Within weeks I felt better but all of the problems which caused the depression still existed so I had to also find coping mechanisms, which were drinking daily and eating fat friendly foods when in Bermuda. I’m lying…it was primarily drinking…as early as 7.30 in the morning on a Sunday!

What I found most interesting in this journey are the number of women who are suffering in silence. And  they all looked different. One was a public figure, another married, one seeing a very successful businessman; another was extremely successful but equally unhappy. I was not alone, but most importantly, neither were they. They shared their stories with me. Openly and sincerely. There was no judgement and definitely no pity. We all shared the same commitment: to fight depression with all that we had.

Although I didn’t tell my sons initially, I had to be honest with them out here in the UK (my daughter, who was 16 at the time, knew).

“Guys can you please stop fussing; I am not in a good space today. I think I am suffering from a bout.”

I didn’t want to scare them but they had to have an understanding of what I was going through in order to alter their actions. My life depended on it.

I watched with intrigue the media coverage of the celebrities’ death. Their passings have brought an unprecedented awareness to a subject which is often swept under the rug. I love the hashtag which has created a movement #dontforgettocheckonyourstrongfriend

Please don’t forget.  And remember, your strong friend could be me.

You are loved.





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  1. Sylvia M Hayward-Harris

    June 17, 2018 at 12:50 am

    CSZ, I applaud you for writing about this topic – yet another one that we in Bermuda tend to just sweep under the rug.
    I suffered with low-grade depression for years, with occasional spikes?dips?into suicidal depths. I remember clearly at age 11 contemplating drinking dry cleaning fluid. At 20, I actually swallowed a whole bottle of prescription pain killers and was even more depressed when I woke up in the hospital. Yet another failure. Part of the depression and the suicide attempt, was the conviction that I couldn’t do anything right – I couldn’t even succeed at taking my own life. In my eyes, I was a rotten parent, a rotten daughter. I had destroyed my future and was convinced my children would be better off without me, before I destroyed their future too.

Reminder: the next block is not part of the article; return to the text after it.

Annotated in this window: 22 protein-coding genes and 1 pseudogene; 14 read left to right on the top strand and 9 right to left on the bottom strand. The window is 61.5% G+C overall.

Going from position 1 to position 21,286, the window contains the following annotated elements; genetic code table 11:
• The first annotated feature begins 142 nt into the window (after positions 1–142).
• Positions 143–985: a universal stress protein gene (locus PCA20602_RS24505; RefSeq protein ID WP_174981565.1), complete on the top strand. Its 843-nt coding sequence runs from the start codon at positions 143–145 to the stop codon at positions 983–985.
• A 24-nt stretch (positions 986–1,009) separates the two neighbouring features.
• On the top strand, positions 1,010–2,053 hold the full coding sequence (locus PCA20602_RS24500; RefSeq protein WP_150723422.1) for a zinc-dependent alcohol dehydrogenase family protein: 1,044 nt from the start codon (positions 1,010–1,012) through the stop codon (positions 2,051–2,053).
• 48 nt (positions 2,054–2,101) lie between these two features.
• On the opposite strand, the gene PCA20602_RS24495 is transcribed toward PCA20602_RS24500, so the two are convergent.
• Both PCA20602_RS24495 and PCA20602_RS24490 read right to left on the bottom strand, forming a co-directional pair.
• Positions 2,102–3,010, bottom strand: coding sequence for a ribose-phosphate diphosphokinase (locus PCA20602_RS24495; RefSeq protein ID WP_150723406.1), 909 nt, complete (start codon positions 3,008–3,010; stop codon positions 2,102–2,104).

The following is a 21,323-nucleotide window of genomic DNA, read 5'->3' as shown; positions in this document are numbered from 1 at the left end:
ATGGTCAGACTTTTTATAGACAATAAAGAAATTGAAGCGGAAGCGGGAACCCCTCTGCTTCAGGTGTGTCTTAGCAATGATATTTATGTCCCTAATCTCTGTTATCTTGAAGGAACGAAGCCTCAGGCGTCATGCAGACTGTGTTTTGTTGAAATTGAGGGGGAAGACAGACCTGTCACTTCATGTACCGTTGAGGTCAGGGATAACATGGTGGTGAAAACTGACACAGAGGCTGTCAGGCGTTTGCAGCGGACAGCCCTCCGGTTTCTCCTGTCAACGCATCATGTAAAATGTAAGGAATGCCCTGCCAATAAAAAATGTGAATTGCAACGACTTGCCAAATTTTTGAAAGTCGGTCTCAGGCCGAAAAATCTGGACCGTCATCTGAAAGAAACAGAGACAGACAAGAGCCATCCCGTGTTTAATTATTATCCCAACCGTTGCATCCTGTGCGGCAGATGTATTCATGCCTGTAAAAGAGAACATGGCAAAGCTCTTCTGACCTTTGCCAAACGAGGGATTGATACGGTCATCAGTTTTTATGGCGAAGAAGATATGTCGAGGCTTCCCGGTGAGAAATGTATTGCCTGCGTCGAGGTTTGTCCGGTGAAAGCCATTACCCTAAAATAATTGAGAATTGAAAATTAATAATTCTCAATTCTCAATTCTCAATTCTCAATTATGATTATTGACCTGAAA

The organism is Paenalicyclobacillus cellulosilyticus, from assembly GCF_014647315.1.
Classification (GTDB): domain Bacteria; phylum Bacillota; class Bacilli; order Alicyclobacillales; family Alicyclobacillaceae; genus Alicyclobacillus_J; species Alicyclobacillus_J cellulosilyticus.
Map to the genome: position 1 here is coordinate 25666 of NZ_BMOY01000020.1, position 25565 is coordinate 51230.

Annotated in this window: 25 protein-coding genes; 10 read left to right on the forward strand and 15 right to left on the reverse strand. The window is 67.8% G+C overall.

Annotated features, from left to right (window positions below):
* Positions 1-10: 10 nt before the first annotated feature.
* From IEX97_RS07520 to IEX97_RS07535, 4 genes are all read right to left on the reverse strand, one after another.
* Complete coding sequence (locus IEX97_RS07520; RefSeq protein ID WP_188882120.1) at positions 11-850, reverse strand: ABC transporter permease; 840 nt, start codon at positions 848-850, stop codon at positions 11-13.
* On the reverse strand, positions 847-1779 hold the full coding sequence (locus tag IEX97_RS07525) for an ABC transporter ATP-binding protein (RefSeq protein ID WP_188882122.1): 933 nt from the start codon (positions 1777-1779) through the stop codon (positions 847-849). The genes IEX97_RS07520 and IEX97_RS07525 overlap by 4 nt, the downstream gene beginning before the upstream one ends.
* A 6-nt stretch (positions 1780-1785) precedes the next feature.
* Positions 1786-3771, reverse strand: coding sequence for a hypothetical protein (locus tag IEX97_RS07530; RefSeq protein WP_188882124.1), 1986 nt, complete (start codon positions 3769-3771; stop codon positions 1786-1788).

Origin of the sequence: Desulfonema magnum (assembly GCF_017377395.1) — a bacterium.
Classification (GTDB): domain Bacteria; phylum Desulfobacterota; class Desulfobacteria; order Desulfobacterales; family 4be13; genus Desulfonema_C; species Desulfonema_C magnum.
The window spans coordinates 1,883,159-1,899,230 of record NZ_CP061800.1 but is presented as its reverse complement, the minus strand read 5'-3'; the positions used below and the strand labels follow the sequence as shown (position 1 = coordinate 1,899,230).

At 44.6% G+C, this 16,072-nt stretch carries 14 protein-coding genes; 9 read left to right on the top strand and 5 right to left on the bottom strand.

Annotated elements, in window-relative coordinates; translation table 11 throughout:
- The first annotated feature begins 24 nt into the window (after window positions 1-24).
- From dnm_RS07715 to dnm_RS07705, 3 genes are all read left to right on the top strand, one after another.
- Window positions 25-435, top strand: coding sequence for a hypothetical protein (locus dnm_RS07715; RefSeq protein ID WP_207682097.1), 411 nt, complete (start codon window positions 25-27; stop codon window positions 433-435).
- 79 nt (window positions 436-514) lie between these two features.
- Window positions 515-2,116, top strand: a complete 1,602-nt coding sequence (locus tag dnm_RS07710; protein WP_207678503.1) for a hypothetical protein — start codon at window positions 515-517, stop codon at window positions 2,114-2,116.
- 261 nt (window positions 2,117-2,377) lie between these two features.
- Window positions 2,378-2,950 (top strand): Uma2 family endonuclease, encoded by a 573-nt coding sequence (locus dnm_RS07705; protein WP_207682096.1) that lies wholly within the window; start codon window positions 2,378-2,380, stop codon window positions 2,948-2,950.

That time is more than 40 years ago, now, though the memories are still vivid. I am pleased and relieved to state that a combination of therapy (mostly self-help), specific vitamins, Anonymous programs, a relationship with a Higher Power, and Transcendental Meditation have taken the sting out.
    The upside is that I have no fear of death. However, I am still very much aware that death sometimes appears to me to be a friend that I thankfully no longer feel compelled to visit, at least not at this time. I cannot speak for the future

  2. Sherri Simmons

    June 17, 2018 at 11:00 am

    Your story will be the catalyst for many important and lifesaving discussions.

    Our people have become accustomed to stress and struggle so much so that the signs of depression aren’t recognized for what they are. We chalk it up to living while black. We believe it’s inevitable or a sign of our strong faith to merely survive.

    Thankfully as more people like yourself and Sylvia Hayward Harris step forward speaking openly about the journey through depression other women will be encouraged to accept help and understand there is hope.

    Thank you for allowing us to share the journey with you.